friday, 19 january 2007

posted at 09:19
tags:

I'm unbearably close to having this working. I found the problem that I described yesterday. I was using soft interrupts to have UnixIO signal event readiness. As far as I can tell, the interrupt handler is called more-or-less directly by whoever triggered the interrupt, meaning that the my handler was running in the UnixIO select loop task. My handler calls back into UnixIO after the last write is done to disable write events. I'm not exactly sure, but I think I understand - UnixIO isn't reentrant, and so the lists got corrupted.

So that was a bit annoying, as it seemed so close, but I had to backpedal. The answer is to switch from soft interrupts to signals, but using signals requires that I have a task to signal, so I reworked the code to have TAP IO handled by a separate task. It sits and waits for UnixIO to poke it, and then reads or writes as appropriate. It took me ages to get it going, mostly because I spent two hours tracking down a stupid crasher that resulted from my own inability to read.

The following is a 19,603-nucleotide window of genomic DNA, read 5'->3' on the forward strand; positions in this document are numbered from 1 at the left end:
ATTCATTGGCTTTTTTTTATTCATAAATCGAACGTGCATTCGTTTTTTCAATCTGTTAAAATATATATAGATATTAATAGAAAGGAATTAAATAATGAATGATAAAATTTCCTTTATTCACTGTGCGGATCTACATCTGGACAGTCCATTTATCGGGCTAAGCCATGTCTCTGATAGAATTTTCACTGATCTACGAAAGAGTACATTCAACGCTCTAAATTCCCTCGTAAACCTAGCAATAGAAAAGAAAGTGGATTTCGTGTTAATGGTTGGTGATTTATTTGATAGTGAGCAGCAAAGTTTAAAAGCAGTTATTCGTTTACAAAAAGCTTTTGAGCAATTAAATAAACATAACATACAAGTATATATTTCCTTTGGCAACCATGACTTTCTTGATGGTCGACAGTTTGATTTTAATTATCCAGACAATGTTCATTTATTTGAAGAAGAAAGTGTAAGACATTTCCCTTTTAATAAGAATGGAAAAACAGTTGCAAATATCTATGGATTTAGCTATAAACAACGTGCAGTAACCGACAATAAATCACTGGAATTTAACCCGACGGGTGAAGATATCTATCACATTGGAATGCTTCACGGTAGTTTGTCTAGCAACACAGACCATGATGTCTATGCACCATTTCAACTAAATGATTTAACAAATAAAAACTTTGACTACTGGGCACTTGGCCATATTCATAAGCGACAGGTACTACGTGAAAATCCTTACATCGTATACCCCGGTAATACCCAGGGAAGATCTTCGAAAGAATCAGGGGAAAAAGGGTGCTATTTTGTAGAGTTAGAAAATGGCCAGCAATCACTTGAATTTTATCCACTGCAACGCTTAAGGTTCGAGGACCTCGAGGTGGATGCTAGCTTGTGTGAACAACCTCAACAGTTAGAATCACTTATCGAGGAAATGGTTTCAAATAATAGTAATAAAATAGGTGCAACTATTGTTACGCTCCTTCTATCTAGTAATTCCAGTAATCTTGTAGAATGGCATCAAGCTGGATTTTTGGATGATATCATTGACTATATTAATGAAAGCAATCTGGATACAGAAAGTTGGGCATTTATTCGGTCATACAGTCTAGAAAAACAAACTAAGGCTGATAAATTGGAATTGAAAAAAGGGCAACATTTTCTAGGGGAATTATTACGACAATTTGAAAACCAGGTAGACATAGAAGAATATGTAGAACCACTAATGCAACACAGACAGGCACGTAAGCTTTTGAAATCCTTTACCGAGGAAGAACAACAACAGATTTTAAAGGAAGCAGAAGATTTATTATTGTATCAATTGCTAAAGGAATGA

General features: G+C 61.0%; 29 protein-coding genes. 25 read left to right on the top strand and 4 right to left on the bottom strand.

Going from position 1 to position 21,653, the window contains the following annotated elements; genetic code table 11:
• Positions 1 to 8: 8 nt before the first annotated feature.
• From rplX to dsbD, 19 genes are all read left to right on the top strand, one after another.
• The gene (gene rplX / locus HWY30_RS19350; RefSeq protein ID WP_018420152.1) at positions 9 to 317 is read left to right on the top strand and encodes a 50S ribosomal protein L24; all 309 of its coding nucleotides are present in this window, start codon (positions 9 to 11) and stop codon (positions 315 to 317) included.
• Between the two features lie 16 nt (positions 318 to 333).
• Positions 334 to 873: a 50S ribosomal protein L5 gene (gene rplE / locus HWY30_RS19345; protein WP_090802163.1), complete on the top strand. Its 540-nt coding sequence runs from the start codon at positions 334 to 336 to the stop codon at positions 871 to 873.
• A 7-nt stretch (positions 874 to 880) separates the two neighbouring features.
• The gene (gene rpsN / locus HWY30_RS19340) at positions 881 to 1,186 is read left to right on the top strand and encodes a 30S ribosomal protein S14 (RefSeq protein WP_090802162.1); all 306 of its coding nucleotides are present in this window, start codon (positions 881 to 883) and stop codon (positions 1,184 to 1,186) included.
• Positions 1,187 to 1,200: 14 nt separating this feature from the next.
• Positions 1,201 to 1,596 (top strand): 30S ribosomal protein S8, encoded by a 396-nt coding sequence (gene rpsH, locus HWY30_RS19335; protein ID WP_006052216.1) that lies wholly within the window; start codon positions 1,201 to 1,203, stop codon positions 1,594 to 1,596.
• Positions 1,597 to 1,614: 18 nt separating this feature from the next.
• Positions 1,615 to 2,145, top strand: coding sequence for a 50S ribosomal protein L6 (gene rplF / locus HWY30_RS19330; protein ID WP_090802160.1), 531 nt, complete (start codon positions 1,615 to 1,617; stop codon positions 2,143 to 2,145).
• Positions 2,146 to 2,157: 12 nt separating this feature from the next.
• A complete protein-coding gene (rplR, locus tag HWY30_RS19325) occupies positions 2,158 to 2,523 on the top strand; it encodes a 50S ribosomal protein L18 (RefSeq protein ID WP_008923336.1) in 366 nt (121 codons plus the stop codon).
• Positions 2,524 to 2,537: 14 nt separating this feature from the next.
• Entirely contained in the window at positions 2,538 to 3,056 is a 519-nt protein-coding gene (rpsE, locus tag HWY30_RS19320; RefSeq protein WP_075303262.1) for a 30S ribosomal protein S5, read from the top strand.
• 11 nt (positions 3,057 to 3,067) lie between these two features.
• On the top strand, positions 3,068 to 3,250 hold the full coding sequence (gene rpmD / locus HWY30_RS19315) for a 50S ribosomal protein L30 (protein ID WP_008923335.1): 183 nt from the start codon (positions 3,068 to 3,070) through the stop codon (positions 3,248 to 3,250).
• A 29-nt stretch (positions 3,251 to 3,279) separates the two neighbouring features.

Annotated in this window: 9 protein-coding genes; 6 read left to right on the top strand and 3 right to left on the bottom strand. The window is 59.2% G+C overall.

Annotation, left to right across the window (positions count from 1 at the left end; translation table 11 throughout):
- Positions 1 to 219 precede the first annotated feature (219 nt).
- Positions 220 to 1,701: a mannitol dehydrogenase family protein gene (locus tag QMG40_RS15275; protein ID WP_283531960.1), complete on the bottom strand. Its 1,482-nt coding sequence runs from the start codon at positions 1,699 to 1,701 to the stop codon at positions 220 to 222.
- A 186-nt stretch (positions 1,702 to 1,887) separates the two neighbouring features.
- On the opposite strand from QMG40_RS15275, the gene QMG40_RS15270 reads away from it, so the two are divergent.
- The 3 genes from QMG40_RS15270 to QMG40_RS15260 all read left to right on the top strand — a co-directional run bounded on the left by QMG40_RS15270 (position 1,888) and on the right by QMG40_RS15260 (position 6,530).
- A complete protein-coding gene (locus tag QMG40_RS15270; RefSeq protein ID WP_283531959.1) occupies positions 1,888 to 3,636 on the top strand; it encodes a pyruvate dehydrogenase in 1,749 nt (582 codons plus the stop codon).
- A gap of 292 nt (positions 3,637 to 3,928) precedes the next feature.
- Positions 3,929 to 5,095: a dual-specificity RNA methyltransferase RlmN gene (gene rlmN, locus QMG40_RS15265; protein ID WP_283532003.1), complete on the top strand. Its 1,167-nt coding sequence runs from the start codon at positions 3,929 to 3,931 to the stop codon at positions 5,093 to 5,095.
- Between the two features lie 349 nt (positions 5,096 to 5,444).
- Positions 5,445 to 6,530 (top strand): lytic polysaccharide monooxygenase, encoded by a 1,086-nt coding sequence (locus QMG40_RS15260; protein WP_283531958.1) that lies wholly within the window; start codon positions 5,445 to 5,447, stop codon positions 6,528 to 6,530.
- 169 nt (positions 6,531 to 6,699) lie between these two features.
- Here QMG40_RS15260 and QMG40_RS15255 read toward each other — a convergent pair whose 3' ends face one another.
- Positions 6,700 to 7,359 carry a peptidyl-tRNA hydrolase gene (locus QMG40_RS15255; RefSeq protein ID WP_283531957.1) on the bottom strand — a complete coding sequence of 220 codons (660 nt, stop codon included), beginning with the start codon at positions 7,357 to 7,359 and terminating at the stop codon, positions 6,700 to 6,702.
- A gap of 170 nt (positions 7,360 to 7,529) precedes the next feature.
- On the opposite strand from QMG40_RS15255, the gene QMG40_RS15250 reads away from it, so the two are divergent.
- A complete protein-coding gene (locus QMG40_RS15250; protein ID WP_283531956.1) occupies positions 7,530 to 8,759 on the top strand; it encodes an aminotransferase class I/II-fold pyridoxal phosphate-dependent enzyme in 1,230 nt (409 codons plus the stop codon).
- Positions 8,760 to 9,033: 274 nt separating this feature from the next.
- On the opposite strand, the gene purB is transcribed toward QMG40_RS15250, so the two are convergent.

This morning I finally got it working (for some value of working). It successfully responded to three packets, the initial ARP request and two ICMP ECHOes (ie pings), before hanging. The last thing I had chance to check before getting to work was to see where the hang is. Its stuck somewhere in timer.device, called from AROSTCP, looping over a list that points back into itself. I'm not quite sure yet how to track this one down. I figure it'll be me not setting some value properly in one of the AROSTCP requests, or more likely, not locking something properly before changing it. Horrible horrible problems in both cases. I'm not sure how I'm going to find it, but I'm sure I'll think of something.

I just wish it would work. Its kinda demoralising - its been almost working for three days now, but just not quite. A few people have asked about it, so there's instant glory as soon as I'm done, which I want now :P

It certainly is a wonderful way of learning the system though. I know this for certain - UnixIO is a great concept, but the code is horribly crusty and disgusting. It needs quite a bit of work, which I might do sometime (ie added to TODO list).